"The bigger point is that HHS isn’t verifying jack squat. Income, identity, Social Security number, even residence may not be accurate. If 11 of 18 fraudulent attempts got through then how many of the “true enrollments” are not accurate?"

And that's truly scary: recall that thousands (perhaps tens or even hundreds of thousands) of folks experienced enrollment "glitches," so we have no way of knowing how many folks really enrolled, and how many of those that did were, in fact, fraudsters using someone else's ID.

Warm fuzzies, anyone?

Heroic Carrier Tricks: CNA edition

Back in the day, the Cincinnati Life Insurance Company sold Long Term Care insurance (LTCi), and a colleague (since retired) sold a number of these. Recently, a Cincinnati LTCi client called to complain about a claims problem, and I was happy to try to help out.

Note: I had understood (mistakenly, as it turned out), that Cincinnati had actually sold its block of business to another carrier. This is a not-infrequent occurrence in the LTCi biz, but was not the case here. Instead, they had turned over policy service to a Third Party Administrator, LTCG, which also services other carriers' policies, including CNA. Unfortunately, I hadn't known this.

I invited the client to come into the office so that we could call in to try to resolve the problem. This turned into a roughly 90 minute call, during which time I know that I heard the rep with whom we were speaking say "CNA." I made a note of that, and made the assumption that Cincinnati had sold their policies to them. Later, I figured out that she had simply misspoken.

We were unable to get resolution to the problem, and so I reached out to CNA's media relations folks to let them know that I would be posting an unflattering review of the situation. I was contacted almost immediately by the very nice, professional Jennifer, who offered to reach out to their claims folks to see what could be done.

I was also contacted by a gentleman named Terry, who works for LTCG (the policy administrators). He had done some research, and was convinced that this was not a CNA policy at all. Since my mind was already made up, and Jennifer had already taken ownership, I paid that little heed.

This was a mistake.

Behind the scenes, Jennifer connected with a supervisor in the CNA claims department, and they were able to ascertain not only that this was not a CNA policy, but in fact a Cincinnati one. And that would have been enough: they could have just stopped right there and told me to take it up with Cincinnati and LTCG.

But they did not:

Instead of simply shrugging it off and passing it back to me, they reached out to the Cincinnati folks on behalf of this client - not CNA's - and helped to resolve the issues. Late yesterday afternoon, I received a text from the client that Cincinnati (well, LTCG) had reached out to her, and that they had everything necessary to approve the claim.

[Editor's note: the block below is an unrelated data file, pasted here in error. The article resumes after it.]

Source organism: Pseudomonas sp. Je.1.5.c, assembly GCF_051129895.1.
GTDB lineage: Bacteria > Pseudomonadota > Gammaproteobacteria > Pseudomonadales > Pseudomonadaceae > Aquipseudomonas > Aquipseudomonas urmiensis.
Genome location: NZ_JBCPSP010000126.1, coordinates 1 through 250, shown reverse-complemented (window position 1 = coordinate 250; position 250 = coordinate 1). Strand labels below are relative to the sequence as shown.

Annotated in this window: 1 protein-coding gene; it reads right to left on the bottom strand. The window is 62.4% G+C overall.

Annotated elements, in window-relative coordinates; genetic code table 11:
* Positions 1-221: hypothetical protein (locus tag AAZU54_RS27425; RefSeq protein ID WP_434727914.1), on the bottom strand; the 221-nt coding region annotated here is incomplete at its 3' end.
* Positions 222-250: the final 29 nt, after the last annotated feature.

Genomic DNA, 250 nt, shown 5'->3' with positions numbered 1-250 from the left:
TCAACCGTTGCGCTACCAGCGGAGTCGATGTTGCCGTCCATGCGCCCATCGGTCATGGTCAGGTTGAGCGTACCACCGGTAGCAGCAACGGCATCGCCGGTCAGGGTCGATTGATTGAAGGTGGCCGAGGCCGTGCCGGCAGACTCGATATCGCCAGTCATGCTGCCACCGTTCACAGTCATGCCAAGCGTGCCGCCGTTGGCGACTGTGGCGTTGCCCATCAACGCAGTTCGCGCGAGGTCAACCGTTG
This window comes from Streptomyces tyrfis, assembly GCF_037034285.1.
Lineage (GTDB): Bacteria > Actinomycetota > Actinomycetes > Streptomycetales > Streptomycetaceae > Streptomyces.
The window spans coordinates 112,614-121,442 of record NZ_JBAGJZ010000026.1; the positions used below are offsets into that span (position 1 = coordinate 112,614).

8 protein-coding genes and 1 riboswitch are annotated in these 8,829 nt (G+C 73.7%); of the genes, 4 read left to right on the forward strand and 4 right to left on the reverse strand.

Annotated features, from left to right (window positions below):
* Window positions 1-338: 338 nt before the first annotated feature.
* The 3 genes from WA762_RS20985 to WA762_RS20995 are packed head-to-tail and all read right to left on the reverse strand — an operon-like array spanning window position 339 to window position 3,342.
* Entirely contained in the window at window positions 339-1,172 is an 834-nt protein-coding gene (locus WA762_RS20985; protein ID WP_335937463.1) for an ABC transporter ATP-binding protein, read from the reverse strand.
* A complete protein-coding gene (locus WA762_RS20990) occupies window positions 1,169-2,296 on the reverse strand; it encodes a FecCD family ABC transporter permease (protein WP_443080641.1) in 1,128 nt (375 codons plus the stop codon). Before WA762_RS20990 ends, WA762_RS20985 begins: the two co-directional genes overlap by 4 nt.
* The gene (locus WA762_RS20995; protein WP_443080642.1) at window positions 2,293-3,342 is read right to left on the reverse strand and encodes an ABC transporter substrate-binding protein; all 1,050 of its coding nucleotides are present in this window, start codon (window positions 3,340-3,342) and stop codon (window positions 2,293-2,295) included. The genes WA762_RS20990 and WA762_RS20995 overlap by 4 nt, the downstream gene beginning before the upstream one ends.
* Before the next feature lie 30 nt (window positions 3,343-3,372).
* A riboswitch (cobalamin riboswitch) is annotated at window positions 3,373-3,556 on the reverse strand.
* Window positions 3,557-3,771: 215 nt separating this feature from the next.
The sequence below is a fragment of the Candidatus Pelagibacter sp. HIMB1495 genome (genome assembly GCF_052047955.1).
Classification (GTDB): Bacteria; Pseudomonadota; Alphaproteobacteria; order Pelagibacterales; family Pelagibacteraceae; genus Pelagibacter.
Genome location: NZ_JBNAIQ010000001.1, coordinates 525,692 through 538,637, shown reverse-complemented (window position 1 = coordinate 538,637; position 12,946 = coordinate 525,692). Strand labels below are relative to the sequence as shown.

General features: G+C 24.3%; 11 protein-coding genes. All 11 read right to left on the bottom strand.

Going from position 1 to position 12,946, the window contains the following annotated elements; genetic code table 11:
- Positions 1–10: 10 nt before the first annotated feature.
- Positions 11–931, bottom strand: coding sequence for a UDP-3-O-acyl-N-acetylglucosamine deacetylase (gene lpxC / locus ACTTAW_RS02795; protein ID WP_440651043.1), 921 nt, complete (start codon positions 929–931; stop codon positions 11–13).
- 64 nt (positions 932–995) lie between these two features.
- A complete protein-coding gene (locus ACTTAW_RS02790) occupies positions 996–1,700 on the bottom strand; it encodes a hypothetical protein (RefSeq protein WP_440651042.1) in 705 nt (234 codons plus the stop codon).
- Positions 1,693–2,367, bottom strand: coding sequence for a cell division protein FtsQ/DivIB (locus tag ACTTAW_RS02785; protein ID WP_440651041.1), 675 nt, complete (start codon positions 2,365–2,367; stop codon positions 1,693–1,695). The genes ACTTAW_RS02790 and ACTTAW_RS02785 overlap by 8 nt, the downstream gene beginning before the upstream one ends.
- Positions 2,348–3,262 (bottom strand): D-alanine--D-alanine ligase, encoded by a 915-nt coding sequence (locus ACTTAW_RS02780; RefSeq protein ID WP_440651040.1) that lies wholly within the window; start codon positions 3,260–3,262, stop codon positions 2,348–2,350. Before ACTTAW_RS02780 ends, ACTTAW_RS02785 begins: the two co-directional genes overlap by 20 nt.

I was, and am, stunned.

CNA was under zero obligation to do anything more than confirm that this wasn't their policyholder. And yet they went out of their way to help her get a claim issue resolved. That is world class service, and I am absolutely grateful to Jennifer at CNA and Terry at LTCG for their help, patience and perseverance in getting us to this point.

Kudos, CNA!

Wednesday, July 23, 2014

Cavalcade of Risk #213: Don't Panic edition

Econ-blogger extraordinaire Jason Shafrin hosts this week's short but eclectic collection of risk-related posts, from life and health insurance to Worker's Comp, and plenty in-between.

Five Takeaways from Halbig and King

1. The decision on Halbig (D.C. Circuit) isn't taking subsidies away from people nor is the decision on King (4th Circuit) to allow everyone who qualifies to receive a subsidy. It is simply about the law and how it is interpreted. One might also ask how one court ruling said 36 states were federal exchanges while the other ruling said 34 states were federal exchange. This is what happens when a law is poorly written, rushed to a vote, and passes. We end up with a discombobulated mess. This isn't unique to Obamacare. Many other laws that were rushed through end up with unintended consequences too. Obamacare is still full steam ahead on rickety tracks and those who are on board still have ways to purchase heavily discounted tickets. Until further court rulings, these discounted tickets can still be purchased in every state.

2. Media loves a crisis even more than Rahm Emanuel. Coverage of both cases were headline news across the country. But as Bob pointed out yesterday, maybe this isn't such a BFD. The number of people this impacts is less than 2.5% of our population. While that number is projected to rise, CBO figures it will max out at 8% of our population.

3. We are more divided as a nation than ever. Six judges voted exactly along partisan lines for yesterday's rulings. Immediately following the release of Halbig the Twitter world lit up with liberals claiming Republican judges were guilty of Judicial Activism then followed it up - in the same article - with how the White House would request the entire D.C. Circuit Court hear the case and that the court leans 7-4 in favor of democrats. Evidently they don't see this side of it as Judicial Activism.

4. Lobbyists. The American Hospital Association, Association of Health Insurance Plans, and AARP were three of the organizations that filed amicus briefs on behalf of the government in the Halbig case. Obamacare is a gravy train for the people and the businesses they represent. There is no doubt that these groups have some legitimate business concerns surrounding these rulings. But they also see Obamacare as an opportunity. I would expect a very strong grassroots effort by these groups to begin extensive lobbying at the state level. Someone once said elections have consequences. 2014 will no doubt be about Obamacare once again. There are 33 senate seats, all house seats, and 36 governorships up for election this year.

5. Expect a huge push for states to establish their own exchanges over the next several months. Lobbyists and backers of Obamacare will inundate states who didn't set up exchanges. It will also push states that were looking to go from their state based exchange to the federal exchange. The only point agreed upon by all courts is that an exchange established by a state is eligible for federal subsidies. To make this mess go away the only avenue to take is for all 57 states to step up and create their own. For supporters of subsidies, waiting on John Roberts to decide the outcome would be like playing a game of Russian roulette.